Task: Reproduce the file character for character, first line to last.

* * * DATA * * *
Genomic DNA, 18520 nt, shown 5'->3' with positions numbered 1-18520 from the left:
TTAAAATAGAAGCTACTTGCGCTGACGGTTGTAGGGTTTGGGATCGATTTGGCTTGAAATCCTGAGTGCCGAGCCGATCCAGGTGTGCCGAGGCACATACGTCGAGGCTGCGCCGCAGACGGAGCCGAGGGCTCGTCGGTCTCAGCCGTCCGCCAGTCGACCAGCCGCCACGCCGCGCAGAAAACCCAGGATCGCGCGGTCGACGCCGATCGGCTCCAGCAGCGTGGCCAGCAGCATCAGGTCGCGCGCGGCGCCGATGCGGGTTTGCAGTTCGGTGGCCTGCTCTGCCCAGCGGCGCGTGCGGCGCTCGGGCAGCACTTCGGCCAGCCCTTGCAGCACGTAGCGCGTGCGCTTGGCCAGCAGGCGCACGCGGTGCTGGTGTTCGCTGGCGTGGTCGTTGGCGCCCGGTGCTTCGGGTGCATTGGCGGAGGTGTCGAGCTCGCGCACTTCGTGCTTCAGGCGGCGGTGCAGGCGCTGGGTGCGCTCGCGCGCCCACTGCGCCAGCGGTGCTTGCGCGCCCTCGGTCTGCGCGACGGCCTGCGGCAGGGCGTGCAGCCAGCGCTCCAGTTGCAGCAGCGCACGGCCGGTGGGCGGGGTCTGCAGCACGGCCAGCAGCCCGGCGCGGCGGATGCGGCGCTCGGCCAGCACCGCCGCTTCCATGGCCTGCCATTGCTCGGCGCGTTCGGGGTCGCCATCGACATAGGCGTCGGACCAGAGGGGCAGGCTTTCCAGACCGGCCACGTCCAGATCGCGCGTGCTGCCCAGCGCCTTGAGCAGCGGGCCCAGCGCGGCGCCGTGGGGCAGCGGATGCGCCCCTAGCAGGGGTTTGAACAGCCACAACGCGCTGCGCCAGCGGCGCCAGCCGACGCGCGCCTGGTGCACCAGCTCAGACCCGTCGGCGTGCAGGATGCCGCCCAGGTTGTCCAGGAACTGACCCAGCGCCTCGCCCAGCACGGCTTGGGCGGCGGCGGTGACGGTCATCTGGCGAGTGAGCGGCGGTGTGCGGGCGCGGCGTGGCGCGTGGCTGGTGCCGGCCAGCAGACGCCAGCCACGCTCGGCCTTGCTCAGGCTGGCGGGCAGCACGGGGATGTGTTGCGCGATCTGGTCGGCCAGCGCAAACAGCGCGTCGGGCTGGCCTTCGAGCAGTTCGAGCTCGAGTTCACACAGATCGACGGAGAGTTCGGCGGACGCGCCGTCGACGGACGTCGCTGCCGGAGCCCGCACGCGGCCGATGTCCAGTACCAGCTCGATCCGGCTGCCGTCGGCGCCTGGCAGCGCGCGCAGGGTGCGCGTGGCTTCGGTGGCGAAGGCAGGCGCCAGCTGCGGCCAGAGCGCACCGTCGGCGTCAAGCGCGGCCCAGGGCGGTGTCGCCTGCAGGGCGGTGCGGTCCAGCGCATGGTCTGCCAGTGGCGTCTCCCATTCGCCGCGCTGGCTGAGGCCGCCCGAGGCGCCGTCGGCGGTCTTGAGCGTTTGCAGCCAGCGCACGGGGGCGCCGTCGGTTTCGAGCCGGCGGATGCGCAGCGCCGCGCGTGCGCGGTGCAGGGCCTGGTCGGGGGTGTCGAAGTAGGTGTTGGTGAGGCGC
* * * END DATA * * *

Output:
Genomic DNA, 18520 nt, shown 5'->3' with positions numbered 1-18520 from the left:
TTAAAATAGAAGCTACTTGCGCTGACGGTTGTAGGGTTTGGGATCGATTTGGCTTGAAATCCTGAGTGCCGAGCCGATCCAGGTGTGCCGAGGCACATACGTCGAGGCTGCGCCGCAGACGGAGCCGAGGGCTCGTCGGTCTCAGCCGTCCGCCAGTCGACCAGCCGCCACGCCGCGCAGAAAACCCAGGATCGCGCGGTCGACGCCGATCGGCTCCAGCAGCGTGGCCAGCAGCATCAGGTCGCGCGCGGCGCCGATGCGGGTTTGCAGTTCGGTGGCCTGCTCTGCCCAGCGGCGCGTGCGGCGCTCGGGCAGCACTTCGGCCAGCCCTTGCAGCACGTAGCGCGTGCGCTTGGCCAGCAGGCGCACGCGGTGCTGGTGTTCGCTGGCGTGGTCGTTGGCGCCCGGTGCTTCGGGTGCATTGGCGGAGGTGTCGAGCTCGCGCACTTCGTGCTTCAGGCGGCGGTGCAGGCGCTGGGTGCGCTCGCGCGCCCACTGCGCCAGCGGTGCTTGCGCGCCCTCGGTCTGCGCGACGGCCTGCGGCAGGGCGTGCAGCCAGCGCTCCAGTTGCAGCAGCGCACGGCCGGTGGGCGGGGTCTGCAGCACGGCCAGCAGCCCGGCGCGGCGGATGCGGCGCTCGGCCAGCACCGCCGCTTCCATGGCCTGCCATTGCTCGGCGCGTTCGGGGTCGCCATCGACATAGGCGTCGGACCAGAGGGGCAGGCTTTCCAGACCGGCCACGTCCAGATCGCGCGTGCTGCCCAGCGCCTTGAGCAGCGGGCCCAGCGCGGCGCCGTGGGGCAGCGGATGCGCCCCTAGCAGGGGTTTGAACAGCCACAACGCGCTGCGCCAGCGGCGCCAGCCGACGCGCGCCTGGTGCACCAGCTCAGACCCGTCGGCGTGCAGGATGCCGCCCAGGTTGTCCAGGAACTGACCCAGCGCCTCGCCCAGCACGGCTTGGGCGGCGGCGGTGACGGTCATCTGGCGAGTGAGCGGCGGTGTGCGGGCGCGGCGTGGCGCGTGGCTGGTGCCGGCCAGCAGACGCCAGCCACGCTCGGCCTTGCTCAGGCTGGCGGGCAGCACGGGGATGTGTTGCGCGATCTGGTCGGCCAGCGCAAACAGCGCGTCGGGCTGGCCTTCGAGCAGTTCGAGCTCGAGTTCACACAGATCGACGGAGAGTTCGGCGGACGCGCCGTCGACGGACGTCGCTGCCGGAGCCCGCACGCGGCCGATGTCCAGTACCAGCTCGATCCGGCTGCCGTCGGCGCCTGGCAGCGCGCGCAGGGTGCGCGTGGCTTCGGTGGCGAAGGCAGGCGCCAGCTGCGGCCAGAGCGCACCGTCGGCGTCAAGCGCGGCCCAGGGCGGTGTCGCCTGCAGGGCGGTGCGGTCCAGCGCATGGTCTGCCAGTGGCGTCTCCCATTCGCCGCGCTGGCTGAGGCCGCCCGAGGCGCCGTCGGCGGTCTTGAGCGTTTGCAGCCAGCGCACGGGGGCGCCGTCGGTTTCGAGCCGGCGGATGCGCAGCGCCGCGCGTGCGCGGTGCAGGGCCTGGTCGGGGGTGTCGAAGTAGGTGTTGGTGAGGCGC